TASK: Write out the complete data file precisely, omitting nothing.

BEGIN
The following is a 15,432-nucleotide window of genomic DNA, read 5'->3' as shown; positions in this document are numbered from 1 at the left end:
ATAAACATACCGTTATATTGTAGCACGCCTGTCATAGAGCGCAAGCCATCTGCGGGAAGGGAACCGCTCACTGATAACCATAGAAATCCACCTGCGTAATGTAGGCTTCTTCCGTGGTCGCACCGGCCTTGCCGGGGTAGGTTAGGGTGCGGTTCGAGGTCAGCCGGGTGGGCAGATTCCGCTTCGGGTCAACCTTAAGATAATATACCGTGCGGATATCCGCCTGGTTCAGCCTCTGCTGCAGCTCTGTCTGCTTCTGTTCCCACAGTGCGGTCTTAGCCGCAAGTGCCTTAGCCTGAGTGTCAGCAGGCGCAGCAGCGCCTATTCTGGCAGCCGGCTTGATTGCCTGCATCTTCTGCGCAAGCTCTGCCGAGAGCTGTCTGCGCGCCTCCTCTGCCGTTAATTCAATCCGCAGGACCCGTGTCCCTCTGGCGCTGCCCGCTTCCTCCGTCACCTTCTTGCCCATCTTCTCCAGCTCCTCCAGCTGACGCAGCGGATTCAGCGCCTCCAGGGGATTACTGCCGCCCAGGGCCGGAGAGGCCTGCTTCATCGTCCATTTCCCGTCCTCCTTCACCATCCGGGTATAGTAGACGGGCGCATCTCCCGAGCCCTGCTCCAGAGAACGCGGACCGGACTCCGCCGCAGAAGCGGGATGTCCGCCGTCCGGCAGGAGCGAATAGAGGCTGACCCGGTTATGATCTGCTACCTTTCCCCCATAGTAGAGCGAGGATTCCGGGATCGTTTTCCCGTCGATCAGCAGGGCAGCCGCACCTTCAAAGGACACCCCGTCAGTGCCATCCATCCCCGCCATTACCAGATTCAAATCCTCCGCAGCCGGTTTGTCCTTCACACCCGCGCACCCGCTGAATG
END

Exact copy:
The following is a 15,432-nucleotide window of genomic DNA, read 5'->3' as shown; positions in this document are numbered from 1 at the left end:
ATAAACATACCGTTATATTGTAGCACGCCTGTCATAGAGCGCAAGCCATCTGCGGGAAGGGAACCGCTCACTGATAACCATAGAAATCCACCTGCGTAATGTAGGCTTCTTCCGTGGTCGCACCGGCCTTGCCGGGGTAGGTTAGGGTGCGGTTCGAGGTCAGCCGGGTGGGCAGATTCCGCTTCGGGTCAACCTTAAGATAATATACCGTGCGGATATCCGCCTGGTTCAGCCTCTGCTGCAGCTCTGTCTGCTTCTGTTCCCACAGTGCGGTCTTAGCCGCAAGTGCCTTAGCCTGAGTGTCAGCAGGCGCAGCAGCGCCTATTCTGGCAGCCGGCTTGATTGCCTGCATCTTCTGCGCAAGCTCTGCCGAGAGCTGTCTGCGCGCCTCCTCTGCCGTTAATTCAATCCGCAGGACCCGTGTCCCTCTGGCGCTGCCCGCTTCCTCCGTCACCTTCTTGCCCATCTTCTCCAGCTCCTCCAGCTGACGCAGCGGATTCAGCGCCTCCAGGGGATTACTGCCGCCCAGGGCCGGAGAGGCCTGCTTCATCGTCCATTTCCCGTCCTCCTTCACCATCCGGGTATAGTAGACGGGCGCATCTCCCGAGCCCTGCTCCAGAGAACGCGGACCGGACTCCGCCGCAGAAGCGGGATGTCCGCCGTCCGGCAGGAGCGAATAGAGGCTGACCCGGTTATGATCTGCTACCTTTCCCCCATAGTAGAGCGAGGATTCCGGGATCGTTTTCCCGTCGATCAGCAGGGCAGCCGCACCTTCAAAGGACACCCCGTCAGTGCCATCCATCCCCGCCATTACCAGATTCAAATCCTCCGCAGCCGGTTTGTCCTTCACACCCGCGCACCCGCTGAATG